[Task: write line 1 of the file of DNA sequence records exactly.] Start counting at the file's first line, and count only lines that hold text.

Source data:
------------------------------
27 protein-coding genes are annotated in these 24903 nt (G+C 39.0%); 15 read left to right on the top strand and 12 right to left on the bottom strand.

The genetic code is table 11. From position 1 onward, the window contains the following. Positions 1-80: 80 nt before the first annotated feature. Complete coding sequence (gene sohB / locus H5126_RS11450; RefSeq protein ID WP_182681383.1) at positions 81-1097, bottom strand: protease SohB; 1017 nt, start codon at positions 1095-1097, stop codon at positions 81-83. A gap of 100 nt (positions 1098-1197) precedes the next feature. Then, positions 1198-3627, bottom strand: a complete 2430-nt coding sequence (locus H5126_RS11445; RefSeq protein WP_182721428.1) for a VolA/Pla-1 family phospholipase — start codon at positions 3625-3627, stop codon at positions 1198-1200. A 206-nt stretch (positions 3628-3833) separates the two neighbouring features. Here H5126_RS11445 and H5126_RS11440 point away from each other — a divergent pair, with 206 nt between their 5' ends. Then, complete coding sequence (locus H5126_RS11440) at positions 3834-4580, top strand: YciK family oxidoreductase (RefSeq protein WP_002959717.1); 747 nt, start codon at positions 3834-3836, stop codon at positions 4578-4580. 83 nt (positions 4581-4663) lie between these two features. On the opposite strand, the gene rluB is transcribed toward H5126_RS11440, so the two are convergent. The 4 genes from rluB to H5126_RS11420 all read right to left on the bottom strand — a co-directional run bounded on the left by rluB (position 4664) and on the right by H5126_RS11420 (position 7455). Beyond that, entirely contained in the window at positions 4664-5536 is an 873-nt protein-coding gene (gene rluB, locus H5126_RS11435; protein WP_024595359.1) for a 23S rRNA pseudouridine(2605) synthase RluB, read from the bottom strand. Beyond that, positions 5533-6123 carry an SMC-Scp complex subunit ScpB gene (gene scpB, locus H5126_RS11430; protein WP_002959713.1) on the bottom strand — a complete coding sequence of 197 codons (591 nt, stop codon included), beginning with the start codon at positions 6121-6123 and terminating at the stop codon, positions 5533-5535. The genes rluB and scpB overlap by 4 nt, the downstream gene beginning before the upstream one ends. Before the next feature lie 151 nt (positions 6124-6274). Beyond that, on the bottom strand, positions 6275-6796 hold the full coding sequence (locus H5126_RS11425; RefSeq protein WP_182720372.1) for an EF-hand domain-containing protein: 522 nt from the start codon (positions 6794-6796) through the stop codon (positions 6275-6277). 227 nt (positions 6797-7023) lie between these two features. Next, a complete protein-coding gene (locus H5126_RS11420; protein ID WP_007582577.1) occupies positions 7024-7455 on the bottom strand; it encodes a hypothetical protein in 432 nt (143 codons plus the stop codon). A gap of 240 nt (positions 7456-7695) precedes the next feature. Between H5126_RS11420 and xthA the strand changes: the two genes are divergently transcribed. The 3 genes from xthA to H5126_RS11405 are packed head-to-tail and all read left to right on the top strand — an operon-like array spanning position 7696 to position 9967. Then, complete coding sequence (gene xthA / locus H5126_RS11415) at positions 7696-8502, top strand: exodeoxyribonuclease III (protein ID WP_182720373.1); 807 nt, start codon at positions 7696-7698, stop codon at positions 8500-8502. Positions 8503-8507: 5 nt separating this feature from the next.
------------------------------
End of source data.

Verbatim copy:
27 protein-coding genes are annotated in these 24903 nt (G+C 39.0%); 15 read left to right on the top strand and 12 right to left on the bottom strand.